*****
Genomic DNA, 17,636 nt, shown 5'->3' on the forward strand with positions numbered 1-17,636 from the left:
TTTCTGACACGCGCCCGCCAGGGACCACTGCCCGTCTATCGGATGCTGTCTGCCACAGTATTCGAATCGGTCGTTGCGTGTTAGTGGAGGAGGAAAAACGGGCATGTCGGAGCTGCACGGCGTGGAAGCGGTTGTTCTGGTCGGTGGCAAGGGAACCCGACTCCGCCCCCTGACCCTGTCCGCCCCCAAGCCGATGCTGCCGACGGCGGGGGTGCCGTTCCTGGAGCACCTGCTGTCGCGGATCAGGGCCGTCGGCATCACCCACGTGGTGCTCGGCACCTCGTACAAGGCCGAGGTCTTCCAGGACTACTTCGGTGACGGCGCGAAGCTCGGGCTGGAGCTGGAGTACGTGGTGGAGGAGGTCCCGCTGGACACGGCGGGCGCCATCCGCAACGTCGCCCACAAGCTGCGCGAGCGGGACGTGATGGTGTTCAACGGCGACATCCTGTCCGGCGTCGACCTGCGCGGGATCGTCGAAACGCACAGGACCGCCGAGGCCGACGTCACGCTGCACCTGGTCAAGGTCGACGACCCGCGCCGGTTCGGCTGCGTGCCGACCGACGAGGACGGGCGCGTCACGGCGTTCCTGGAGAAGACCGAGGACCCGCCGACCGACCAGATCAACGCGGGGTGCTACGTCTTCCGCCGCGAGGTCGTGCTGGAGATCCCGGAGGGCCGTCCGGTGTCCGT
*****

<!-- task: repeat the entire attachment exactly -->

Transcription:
Genomic DNA, 17,636 nt, shown 5'->3' on the forward strand with positions numbered 1-17,636 from the left:
TTTCTGACACGCGCCCGCCAGGGACCACTGCCCGTCTATCGGATGCTGTCTGCCACAGTATTCGAATCGGTCGTTGCGTGTTAGTGGAGGAGGAAAAACGGGCATGTCGGAGCTGCACGGCGTGGAAGCGGTTGTTCTGGTCGGTGGCAAGGGAACCCGACTCCGCCCCCTGACCCTGTCCGCCCCCAAGCCGATGCTGCCGACGGCGGGGGTGCCGTTCCTGGAGCACCTGCTGTCGCGGATCAGGGCCGTCGGCATCACCCACGTGGTGCTCGGCACCTCGTACAAGGCCGAGGTCTTCCAGGACTACTTCGGTGACGGCGCGAAGCTCGGGCTGGAGCTGGAGTACGTGGTGGAGGAGGTCCCGCTGGACACGGCGGGCGCCATCCGCAACGTCGCCCACAAGCTGCGCGAGCGGGACGTGATGGTGTTCAACGGCGACATCCTGTCCGGCGTCGACCTGCGCGGGATCGTCGAAACGCACAGGACCGCCGAGGCCGACGTCACGCTGCACCTGGTCAAGGTCGACGACCCGCGCCGGTTCGGCTGCGTGCCGACCGACGAGGACGGGCGCGTCACGGCGTTCCTGGAGAAGACCGAGGACCCGCCGACCGACCAGATCAACGCGGGGTGCTACGTCTTCCGCCGCGAGGTCGTGCTGGAGATCCCGGAGGGCCGTCCGGTGTCCGT